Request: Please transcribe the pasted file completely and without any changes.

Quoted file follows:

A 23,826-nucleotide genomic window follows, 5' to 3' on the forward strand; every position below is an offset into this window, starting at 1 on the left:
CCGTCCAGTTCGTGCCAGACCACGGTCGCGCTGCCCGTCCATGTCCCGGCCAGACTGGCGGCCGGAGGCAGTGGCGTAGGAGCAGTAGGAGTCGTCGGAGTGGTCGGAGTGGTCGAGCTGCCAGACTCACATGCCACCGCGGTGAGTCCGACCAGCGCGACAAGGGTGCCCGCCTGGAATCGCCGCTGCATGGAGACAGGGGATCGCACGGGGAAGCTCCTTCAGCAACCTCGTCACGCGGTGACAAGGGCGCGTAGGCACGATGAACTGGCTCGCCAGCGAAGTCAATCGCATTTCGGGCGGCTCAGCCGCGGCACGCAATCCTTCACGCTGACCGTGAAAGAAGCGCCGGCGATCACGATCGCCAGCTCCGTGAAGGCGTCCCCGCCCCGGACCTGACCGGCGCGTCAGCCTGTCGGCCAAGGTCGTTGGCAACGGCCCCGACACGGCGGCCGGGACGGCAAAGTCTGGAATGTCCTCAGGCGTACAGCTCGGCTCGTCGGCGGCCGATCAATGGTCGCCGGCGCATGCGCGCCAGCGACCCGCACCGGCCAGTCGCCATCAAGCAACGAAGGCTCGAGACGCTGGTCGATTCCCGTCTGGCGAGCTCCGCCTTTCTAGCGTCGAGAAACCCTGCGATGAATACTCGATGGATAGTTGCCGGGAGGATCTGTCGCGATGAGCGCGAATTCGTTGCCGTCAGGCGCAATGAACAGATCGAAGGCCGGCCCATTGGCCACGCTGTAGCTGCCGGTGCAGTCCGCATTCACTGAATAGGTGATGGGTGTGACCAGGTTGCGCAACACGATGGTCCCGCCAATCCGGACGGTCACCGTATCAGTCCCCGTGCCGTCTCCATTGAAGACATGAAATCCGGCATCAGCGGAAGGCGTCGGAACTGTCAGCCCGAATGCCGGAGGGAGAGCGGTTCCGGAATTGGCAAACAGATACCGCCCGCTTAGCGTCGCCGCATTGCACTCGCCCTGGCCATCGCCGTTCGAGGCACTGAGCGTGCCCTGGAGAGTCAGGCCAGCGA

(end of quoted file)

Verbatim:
A 23,826-nucleotide genomic window follows, 5' to 3' on the forward strand; every position below is an offset into this window, starting at 1 on the left:
CCGTCCAGTTCGTGCCAGACCACGGTCGCGCTGCCCGTCCATGTCCCGGCCAGACTGGCGGCCGGAGGCAGTGGCGTAGGAGCAGTAGGAGTCGTCGGAGTGGTCGGAGTGGTCGAGCTGCCAGACTCACATGCCACCGCGGTGAGTCCGACCAGCGCGACAAGGGTGCCCGCCTGGAATCGCCGCTGCATGGAGACAGGGGATCGCACGGGGAAGCTCCTTCAGCAACCTCGTCACGCGGTGACAAGGGCGCGTAGGCACGATGAACTGGCTCGCCAGCGAAGTCAATCGCATTTCGGGCGGCTCAGCCGCGGCACGCAATCCTTCACGCTGACCGTGAAAGAAGCGCCGGCGATCACGATCGCCAGCTCCGTGAAGGCGTCCCCGCCCCGGACCTGACCGGCGCGTCAGCCTGTCGGCCAAGGTCGTTGGCAACGGCCCCGACACGGCGGCCGGGACGGCAAAGTCTGGAATGTCCTCAGGCGTACAGCTCGGCTCGTCGGCGGCCGATCAATGGTCGCCGGCGCATGCGCGCCAGCGACCCGCACCGGCCAGTCGCCATCAAGCAACGAAGGCTCGAGACGCTGGTCGATTCCCGTCTGGCGAGCTCCGCCTTTCTAGCGTCGAGAAACCCTGCGATGAATACTCGATGGATAGTTGCCGGGAGGATCTGTCGCGATGAGCGCGAATTCGTTGCCGTCAGGCGCAATGAACAGATCGAAGGCCGGCCCATTGGCCACGCTGTAGCTGCCGGTGCAGTCCGCATTCACTGAATAGGTGATGGGTGTGACCAGGTTGCGCAACACGATGGTCCCGCCAATCCGGACGGTCACCGTATCAGTCCCCGTGCCGTCTCCATTGAAGACATGAAATCCGGCATCAGCGGAAGGCGTCGGAACTGTCAGCCCGAATGCCGGAGGGAGAGCGGTTCCGGAATTGGCAAACAGATACCGCCCGCTTAGCGTCGCCGCATTGCACTCGCCCTGGCCATCGCCGTTCGAGGCACTGAGCGTGCCCTGGAGAGTCAGGCCAGCGA